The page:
US unveils enhanced airline security plan to avoid laptop ban
US Homeland Security Secretary John Kelly unveiled enhanced security measures for foreign flights arriving in the United States in what officials said was a move that aims to end a limited in-cabin ban on laptops and other large electronic devices and prevent its expansion to additional airports.
The new security measures, which European and US officials said would begin taking effect within three weeks, could prompt additional screening time for the 325,000 airline passengers arriving in the United States daily.
“Inaction is not an option,” Kelly told a news briefing, adding that he believes airlines will comply with the new screening. But he said the measures are not the last step to tighten security.
The decision not to impose new restrictions on laptops is a boost to US and European airlines, which have worried that an expansion of the ban to Europe or other locations could cause significant logistical problems and deter some travel.
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The United States in March imposed restrictions on laptops on flights originating at 10 airports in eight countries, including Egypt, Saudi Arabia, Kuwait, Qatar and Turkey. They came amid fears that a concealed bomb could be installed in electronic devices taken aboard aircraft. Britain quickly followed suit with a similar set of restrictions.
Britain's Theresa May survives first parliamentary test after disastrous election
British Prime Minister Theresa May’s government defeated its first parliamentary challenge since a disastrous election earlier this month, in a vote on whether to maintain increasingly unpopular austerity measures.
The amendment was defeated by 323 votes to 309, reflecting the new landscape in parliament where the Conservatives now need the backing of Northern Ireland’s ultra-conservative DUP party, after losing their majority in this month’s snap election.
The Conservatives had expected to increase their majority in the election, but left-wing Labour leader Jeremy Corbyn energised voters with an offer of increased public sector investment. With 317 of the 650 seats in parliament, the Conservatives now need to be supported by the DUP’s 10 MPs.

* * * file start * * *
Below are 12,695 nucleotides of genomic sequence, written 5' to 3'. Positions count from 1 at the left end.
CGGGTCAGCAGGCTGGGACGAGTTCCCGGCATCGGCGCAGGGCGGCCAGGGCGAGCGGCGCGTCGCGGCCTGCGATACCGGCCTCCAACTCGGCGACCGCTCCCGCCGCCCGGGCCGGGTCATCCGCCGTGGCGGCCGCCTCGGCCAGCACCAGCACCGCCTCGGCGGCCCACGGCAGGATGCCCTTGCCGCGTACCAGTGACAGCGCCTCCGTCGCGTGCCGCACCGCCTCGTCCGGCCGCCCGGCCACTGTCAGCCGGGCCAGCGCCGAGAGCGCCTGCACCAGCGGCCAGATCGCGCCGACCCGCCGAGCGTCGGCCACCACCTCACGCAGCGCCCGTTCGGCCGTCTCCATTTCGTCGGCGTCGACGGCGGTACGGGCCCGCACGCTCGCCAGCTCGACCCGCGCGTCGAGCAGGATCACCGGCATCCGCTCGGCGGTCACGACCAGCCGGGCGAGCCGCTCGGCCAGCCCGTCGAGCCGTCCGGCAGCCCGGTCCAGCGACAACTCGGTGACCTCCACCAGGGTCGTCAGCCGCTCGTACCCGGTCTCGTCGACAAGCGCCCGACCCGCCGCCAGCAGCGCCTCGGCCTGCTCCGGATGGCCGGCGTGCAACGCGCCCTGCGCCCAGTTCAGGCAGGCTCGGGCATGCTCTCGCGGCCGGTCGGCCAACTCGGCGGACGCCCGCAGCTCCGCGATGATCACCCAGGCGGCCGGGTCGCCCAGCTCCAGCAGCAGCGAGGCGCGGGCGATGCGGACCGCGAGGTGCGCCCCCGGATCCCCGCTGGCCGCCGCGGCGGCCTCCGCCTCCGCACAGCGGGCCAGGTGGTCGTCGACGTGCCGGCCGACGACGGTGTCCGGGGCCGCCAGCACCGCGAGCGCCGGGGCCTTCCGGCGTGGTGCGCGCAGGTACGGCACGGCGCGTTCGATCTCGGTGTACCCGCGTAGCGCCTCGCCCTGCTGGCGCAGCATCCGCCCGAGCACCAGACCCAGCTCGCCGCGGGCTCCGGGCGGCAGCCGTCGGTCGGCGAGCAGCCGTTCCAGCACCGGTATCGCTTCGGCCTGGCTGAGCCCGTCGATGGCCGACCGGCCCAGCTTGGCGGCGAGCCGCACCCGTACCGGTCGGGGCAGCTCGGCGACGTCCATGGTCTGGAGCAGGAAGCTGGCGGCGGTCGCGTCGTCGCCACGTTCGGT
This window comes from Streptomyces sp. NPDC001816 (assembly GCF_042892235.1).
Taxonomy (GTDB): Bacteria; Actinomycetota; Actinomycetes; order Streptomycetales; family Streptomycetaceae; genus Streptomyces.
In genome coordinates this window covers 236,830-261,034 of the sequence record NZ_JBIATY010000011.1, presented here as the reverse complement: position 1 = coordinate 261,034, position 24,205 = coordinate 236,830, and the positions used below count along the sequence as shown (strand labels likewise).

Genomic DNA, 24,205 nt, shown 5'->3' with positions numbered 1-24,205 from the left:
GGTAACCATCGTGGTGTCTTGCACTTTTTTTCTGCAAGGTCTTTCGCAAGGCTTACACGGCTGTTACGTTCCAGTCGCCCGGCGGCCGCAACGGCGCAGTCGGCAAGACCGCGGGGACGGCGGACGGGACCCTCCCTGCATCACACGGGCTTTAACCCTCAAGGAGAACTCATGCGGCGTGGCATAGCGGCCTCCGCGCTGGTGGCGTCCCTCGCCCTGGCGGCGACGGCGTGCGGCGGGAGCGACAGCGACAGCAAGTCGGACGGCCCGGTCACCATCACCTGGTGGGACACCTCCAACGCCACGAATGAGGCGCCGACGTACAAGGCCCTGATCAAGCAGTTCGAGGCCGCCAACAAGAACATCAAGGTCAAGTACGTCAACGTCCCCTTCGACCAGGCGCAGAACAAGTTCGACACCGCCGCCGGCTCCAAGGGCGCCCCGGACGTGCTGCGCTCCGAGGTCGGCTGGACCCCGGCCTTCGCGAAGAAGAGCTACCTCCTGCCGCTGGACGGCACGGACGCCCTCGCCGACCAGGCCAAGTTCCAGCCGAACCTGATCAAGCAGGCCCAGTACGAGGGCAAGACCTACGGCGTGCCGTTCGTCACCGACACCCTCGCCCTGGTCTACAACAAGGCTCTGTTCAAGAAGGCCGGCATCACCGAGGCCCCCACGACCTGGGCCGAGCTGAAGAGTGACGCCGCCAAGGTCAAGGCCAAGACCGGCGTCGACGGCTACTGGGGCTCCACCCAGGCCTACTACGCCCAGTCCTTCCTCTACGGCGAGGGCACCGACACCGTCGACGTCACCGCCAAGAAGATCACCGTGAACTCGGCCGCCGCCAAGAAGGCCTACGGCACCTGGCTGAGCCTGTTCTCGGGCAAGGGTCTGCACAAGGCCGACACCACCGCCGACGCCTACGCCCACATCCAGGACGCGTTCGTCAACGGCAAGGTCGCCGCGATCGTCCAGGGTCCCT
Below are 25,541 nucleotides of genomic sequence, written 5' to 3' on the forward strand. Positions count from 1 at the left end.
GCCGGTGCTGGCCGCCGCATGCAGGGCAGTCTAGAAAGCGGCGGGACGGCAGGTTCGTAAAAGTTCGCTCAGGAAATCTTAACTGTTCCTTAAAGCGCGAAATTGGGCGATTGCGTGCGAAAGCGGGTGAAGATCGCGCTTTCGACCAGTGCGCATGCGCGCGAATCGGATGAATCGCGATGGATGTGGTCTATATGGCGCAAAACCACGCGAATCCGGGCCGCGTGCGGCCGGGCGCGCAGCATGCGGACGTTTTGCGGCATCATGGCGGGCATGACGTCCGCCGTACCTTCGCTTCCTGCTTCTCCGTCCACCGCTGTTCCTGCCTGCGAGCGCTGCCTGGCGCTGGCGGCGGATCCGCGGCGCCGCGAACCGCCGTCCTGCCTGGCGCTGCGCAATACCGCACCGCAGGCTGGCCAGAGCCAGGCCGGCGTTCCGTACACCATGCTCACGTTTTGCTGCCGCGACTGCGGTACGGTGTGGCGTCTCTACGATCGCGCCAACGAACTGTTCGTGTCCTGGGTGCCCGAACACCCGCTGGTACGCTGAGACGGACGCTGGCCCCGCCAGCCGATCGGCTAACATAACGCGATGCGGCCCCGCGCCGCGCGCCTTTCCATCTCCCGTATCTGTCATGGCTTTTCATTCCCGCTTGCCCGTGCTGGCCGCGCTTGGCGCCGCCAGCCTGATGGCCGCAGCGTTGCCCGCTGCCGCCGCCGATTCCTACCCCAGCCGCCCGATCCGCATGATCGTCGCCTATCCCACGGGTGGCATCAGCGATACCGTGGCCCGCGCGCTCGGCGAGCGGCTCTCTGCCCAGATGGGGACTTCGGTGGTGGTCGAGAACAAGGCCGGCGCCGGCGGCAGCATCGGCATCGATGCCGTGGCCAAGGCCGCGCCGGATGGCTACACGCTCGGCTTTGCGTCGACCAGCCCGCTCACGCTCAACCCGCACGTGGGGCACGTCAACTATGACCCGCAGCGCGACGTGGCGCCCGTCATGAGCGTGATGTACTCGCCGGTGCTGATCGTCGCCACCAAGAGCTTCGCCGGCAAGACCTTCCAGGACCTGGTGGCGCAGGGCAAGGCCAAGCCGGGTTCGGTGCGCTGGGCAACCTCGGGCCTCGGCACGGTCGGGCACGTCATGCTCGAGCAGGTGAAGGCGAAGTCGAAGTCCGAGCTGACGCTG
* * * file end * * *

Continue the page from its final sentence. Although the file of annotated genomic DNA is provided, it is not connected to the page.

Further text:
MH17 team hopes emotional videos will bring new leads
International investigators and relatives of victims of flight MH17, shot down over eastern Ukraine almost three years ago, renewed efforts to push the probe forward, issuing videos appealing for witnesses.
It is hoped the videos of family members talking about the pain of losing their loved ones will spur residents in Ukraine to come forward with new information, Dutch media reported.
The clips contain interviews with two relatives of some of the 298 people who died when the Malaysia Airlines jet was blown from the sky by a Russian-made BUK anti-aircraft missile on July 17, 2014.
Formula One: FIA to re-examine Vettel-Hamilton collision
Ferrari’s Formula One championship leader Sebastian Vettel risks further sanctions after the governing body re-examines his "road rage" clash with Mercedes rival Lewis Hamilton in Sunday’s Azerbaijan Grand Prix.
The governing International Automobile Federation (FIA) said on Wednesday that it would take another look at the evidence on Monday.
“The FIA will further examine the causes of the incident in order to evaluate whether further action is necessary,” it announced in a statement.
Athletics: Bolt fires to 100m victory in Ostrava
Jamaican sprint superstar Usain Bolt overcame a stiff back to fire to victory in the 100m in Ostrava in a modest 10.06 seconds, in what was his first appearance in Europe in his farewell season.
“I love this crowd’s high energy. That’s why I come back here. I love you,” said Bolt, in his ninth appearance in the northeastern Czech city.
Bolt, winner of eight Olympic and 11 world gold medals, will bring down the curtain on his glittering career at August’s world championships in London.